Scalia also dissented in the 2003 Grutter v. Bollinger decision that upheld racial preferences in the University of Michigan's law school admissions process. Scalia mocked the Court's majority opinion, which found that the school was entitled to promote diversity and to increase "cross-racial understanding" so long as it was just a factor and not a quota system. Scalia wrote:

[Cross-racial understanding] is not, of course, an 'educational benefit' on which students will be graded on their Law School transcript (Works and Plays Well with Others: B+) or tested by the bar examiners (Q: Describe in 500 words or less your cross-racial understanding). For it is a lesson of life rather than law—essentially the same lesson taught to (or rather learned by, for it cannot be 'taught' in the usual sense) people three feet shorter and twenty years younger than the full-grown adults at the University of Michigan Law School, in institutions ranging from Boy Scout troops to public-school kindergartens. If properly considered an 'educational benefit' at all, it is surely not one that is either uniquely relevant to law school or uniquely 'teachable' in a formal educational setting.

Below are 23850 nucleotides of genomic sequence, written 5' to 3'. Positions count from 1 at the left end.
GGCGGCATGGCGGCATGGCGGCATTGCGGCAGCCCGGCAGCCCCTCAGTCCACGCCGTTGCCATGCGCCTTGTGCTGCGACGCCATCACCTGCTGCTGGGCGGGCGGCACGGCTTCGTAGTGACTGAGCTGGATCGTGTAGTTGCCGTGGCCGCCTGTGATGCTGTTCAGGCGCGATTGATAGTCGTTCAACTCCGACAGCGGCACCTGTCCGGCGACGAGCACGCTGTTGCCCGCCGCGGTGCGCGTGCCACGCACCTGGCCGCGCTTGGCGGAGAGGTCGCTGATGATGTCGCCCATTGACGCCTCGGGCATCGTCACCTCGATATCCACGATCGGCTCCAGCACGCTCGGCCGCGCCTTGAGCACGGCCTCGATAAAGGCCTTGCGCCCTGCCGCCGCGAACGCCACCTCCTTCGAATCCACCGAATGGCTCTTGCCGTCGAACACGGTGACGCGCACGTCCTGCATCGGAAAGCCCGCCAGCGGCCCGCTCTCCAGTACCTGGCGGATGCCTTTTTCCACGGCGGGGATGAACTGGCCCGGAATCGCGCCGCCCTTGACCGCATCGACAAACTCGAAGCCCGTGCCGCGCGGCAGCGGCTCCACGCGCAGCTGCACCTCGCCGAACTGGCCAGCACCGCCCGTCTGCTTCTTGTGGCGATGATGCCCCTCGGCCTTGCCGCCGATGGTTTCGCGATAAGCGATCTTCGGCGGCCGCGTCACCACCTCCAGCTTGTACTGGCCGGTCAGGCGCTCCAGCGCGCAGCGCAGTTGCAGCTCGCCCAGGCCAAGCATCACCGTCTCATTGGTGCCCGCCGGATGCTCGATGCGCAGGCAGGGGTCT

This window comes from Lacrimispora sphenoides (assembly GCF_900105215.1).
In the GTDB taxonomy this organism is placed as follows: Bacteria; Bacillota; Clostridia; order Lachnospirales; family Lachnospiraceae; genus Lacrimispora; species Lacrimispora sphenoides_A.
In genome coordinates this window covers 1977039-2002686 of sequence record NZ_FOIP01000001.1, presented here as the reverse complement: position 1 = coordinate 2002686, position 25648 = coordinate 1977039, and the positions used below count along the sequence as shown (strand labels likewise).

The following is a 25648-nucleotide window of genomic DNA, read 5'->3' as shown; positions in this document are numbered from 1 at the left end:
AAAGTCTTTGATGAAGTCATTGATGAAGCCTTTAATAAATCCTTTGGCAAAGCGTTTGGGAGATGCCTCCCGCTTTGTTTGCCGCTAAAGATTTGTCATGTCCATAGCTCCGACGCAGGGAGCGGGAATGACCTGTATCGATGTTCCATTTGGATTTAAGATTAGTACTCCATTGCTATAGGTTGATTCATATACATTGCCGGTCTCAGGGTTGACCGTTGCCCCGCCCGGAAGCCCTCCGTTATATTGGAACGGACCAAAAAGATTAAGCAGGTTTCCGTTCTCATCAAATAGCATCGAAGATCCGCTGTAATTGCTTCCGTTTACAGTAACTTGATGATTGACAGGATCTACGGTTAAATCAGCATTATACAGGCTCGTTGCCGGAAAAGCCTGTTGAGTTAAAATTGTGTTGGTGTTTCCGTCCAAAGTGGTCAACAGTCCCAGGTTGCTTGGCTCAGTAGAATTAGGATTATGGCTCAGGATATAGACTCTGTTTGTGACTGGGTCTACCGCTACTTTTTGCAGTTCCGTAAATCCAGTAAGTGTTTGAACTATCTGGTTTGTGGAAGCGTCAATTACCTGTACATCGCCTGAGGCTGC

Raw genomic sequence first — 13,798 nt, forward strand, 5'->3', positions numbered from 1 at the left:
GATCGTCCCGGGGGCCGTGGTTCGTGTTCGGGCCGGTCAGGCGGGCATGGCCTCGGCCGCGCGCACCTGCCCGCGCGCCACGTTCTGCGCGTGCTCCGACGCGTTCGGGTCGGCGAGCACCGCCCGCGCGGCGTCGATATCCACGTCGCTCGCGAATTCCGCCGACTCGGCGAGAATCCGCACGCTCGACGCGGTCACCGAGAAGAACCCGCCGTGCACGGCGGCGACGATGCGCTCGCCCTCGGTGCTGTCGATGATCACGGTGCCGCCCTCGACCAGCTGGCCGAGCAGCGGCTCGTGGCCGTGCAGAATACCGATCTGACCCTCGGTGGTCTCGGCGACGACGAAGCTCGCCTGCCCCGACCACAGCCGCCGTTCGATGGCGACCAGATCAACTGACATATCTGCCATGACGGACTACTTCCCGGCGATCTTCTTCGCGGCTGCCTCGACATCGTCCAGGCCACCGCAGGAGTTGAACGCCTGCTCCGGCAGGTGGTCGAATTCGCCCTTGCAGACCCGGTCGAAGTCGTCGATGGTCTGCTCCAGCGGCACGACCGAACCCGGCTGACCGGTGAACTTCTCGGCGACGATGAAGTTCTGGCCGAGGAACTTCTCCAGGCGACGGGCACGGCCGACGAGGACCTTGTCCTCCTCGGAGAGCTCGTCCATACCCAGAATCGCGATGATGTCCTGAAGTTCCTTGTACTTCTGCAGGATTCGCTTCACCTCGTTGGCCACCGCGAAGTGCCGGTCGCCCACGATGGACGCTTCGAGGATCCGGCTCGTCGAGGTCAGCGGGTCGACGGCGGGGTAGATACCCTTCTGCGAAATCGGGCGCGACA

Scalia was the lone dissenter in United States v. Virginia - a 1996 case that opened the Virginia Military Institute to women. Scalia stated that the function of the Court was "to preserve our society's values regarding (among other things) equal protection, not to revise them." Scalia explained that the founders were sexist so the Constitution could not be used to open the Virginia Military Institute to women on Constitutional grounds unless the Constitution was amended. Furthermore, he stated, "It is hard to consider women a 'discrete and insular minorit[y]' unable to employ the 'political processes ordinarily to be relied upon,' when they constitute a majority of the electorate."

Scalia also dissented in two death penalty cases in which the Court ruled it unconstitutional to apply the death penalty to a 15-year-old boy (Roper v. Simmons) and a man with an IQ of 59 (Atkins v. Virginia). Scalia stated that the society of 1791 would have applied the death penalty to these individuals and, therefore, the Constitution cannot be said to prohibit it.

Scalia also vehemently disagrees with Miranda v. Arizona, the case that gave rise to the Miranda Rights and held that a confession by an arrested suspect who had not been advised of his rights was inadmissible.

Defendant's Rights